Tesla Motors (TSLA - Get Report) stock seems impervious to recent reports of delivery misses and car crashes, as it finished fractionally higher Wednesday, closing at $214.44, after slipping in early trading. But some analysts are saying Tesla's issues are deeper than they appear.
The analyst team at Pacific Crest Securities lowered its fair-value estimate for the company's stock to $190 from $212. In a research note Tuesday, it highlighted the second-quarter deliveries miss and slightly lower unit volumes. Tesla reported that deliveries for the April-to-June quarter were 14,370, which was well-short of analysts' estimates of 17,175.
"We continue to believe that the Model 3 appears overly ambitious and fraught with financial risk, which could limit visibility to a stable path to profitability," the analysts said.
Similarly, Barclays analyst Brian Johnson said the delivery miss highlighted two themes: production issues and lagging Model S demand. The latter, he said, is perhaps more concerning. "2Q deliveries were down 21% sequentially and 18% [year to year] ... representing lagging demand for an aging vehicle."
But Johnson had a bigger question: What helps the "cult psychology" stock? He noted that Tesla stock closed Tuesday at $214, "essentially shrugging off the delivery miss as well as the ongoing debate around Autopilot and the (SolarCity (SCTY) ) merger proposal."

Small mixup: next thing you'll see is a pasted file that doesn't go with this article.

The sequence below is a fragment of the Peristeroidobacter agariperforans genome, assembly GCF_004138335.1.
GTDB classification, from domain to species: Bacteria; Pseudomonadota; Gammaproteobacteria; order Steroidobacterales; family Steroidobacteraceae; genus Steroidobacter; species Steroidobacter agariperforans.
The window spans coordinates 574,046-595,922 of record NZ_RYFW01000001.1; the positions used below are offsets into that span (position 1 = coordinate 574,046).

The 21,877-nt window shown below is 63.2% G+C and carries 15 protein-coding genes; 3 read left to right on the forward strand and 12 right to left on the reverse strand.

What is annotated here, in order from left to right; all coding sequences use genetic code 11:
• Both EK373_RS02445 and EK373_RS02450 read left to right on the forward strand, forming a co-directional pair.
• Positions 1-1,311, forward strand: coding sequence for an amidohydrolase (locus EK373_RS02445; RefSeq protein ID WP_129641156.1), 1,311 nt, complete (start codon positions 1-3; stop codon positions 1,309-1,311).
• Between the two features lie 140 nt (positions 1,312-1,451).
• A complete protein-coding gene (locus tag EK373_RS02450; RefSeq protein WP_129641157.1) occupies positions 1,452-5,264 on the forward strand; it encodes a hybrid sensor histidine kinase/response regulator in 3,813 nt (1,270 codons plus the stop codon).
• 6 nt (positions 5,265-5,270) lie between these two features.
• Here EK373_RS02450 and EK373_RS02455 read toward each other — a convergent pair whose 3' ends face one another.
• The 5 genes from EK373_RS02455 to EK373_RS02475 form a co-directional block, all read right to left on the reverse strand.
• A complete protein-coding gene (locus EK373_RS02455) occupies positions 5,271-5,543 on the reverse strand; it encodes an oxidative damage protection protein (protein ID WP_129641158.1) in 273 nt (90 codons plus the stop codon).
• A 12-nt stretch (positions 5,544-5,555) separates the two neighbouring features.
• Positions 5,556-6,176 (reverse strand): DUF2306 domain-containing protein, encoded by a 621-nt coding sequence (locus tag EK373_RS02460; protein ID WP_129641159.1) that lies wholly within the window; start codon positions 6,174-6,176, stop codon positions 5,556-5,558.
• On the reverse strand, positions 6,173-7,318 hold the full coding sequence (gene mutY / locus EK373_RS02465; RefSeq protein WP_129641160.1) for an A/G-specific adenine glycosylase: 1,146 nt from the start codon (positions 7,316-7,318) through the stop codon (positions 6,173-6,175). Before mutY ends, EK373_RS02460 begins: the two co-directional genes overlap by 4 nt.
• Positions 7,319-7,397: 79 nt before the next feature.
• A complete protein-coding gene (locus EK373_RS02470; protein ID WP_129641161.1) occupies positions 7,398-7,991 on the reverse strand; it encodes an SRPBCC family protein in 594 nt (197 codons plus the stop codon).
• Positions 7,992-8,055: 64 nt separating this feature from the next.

A Model 3 vehicle was recently involved in a deadly crash in Williston, Fla. The driver had been using Tesla's semi-autonomous mode when the car failed to automatically activate its brakes and crashed into a tractor-trailer. The National Highway Traffic Safety Administration is investigating the incident. There are also reports about another Tesla car crash while in the self-driving mode, this time involving a Model X. The driver and his passenger survived.
The Barclays analyst expects the stock to "trade weakly as consensus drifts down off the delivery numbers." But the Pacific Crest analysts went so far as to questioned what Tesla is all about, saying the stock is in the throes of multiple identity crises.
"Is it about the car being awesome? Is it about making the most cars? Is rooftop solar the missing link that electric car buyers have been missing? No one is quite certain -- and neither is the company, in our view."
This article was first published on Real Money at 5:15 p.m. ET on July 6.